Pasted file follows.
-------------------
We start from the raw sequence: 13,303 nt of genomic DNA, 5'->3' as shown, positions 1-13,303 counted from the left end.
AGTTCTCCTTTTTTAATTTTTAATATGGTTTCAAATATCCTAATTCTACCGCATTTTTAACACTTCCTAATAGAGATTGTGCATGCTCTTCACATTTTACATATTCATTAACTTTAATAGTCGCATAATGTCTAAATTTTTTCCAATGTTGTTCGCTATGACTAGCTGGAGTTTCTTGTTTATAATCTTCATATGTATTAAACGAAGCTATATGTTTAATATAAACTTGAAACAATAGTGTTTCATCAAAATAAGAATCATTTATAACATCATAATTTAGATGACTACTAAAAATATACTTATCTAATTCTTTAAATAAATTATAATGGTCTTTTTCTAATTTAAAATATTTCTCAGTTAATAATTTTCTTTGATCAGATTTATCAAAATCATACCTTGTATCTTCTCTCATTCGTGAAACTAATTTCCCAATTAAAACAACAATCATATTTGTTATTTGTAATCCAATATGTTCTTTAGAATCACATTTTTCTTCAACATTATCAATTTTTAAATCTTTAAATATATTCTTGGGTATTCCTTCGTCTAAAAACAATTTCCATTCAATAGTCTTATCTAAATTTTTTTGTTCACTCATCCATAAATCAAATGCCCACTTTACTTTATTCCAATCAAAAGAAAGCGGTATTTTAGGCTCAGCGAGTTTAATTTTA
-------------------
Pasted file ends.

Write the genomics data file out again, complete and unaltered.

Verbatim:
We start from the raw sequence: 13,303 nt of genomic DNA, 5'->3' as shown, positions 1-13,303 counted from the left end.
AGTTCTCCTTTTTTAATTTTTAATATGGTTTCAAATATCCTAATTCTACCGCATTTTTAACACTTCCTAATAGAGATTGTGCATGCTCTTCACATTTTACATATTCATTAACTTTAATAGTCGCATAATGTCTAAATTTTTTCCAATGTTGTTCGCTATGACTAGCTGGAGTTTCTTGTTTATAATCTTCATATGTATTAAACGAAGCTATATGTTTAATATAAACTTGAAACAATAGTGTTTCATCAAAATAAGAATCATTTATAACATCATAATTTAGATGACTACTAAAAATATACTTATCTAATTCTTTAAATAAATTATAATGGTCTTTTTCTAATTTAAAATATTTCTCAGTTAATAATTTTCTTTGATCAGATTTATCAAAATCATACCTTGTATCTTCTCTCATTCGTGAAACTAATTTCCCAATTAAAACAACAATCATATTTGTTATTTGTAATCCAATATGTTCTTTAGAATCACATTTTTCTTCAACATTATCAATTTTTAAATCTTTAAATATATTCTTGGGTATTCCTTCGTCTAAAAACAATTTCCATTCAATAGTCTTATCTAAATTTTTTTGTTCACTCATCCATAAATCAAATGCCCACTTTACTTTATTCCAATCAAAAGAAAGCGGTATTTTAGGCTCAGCGAGTTTAATTTTA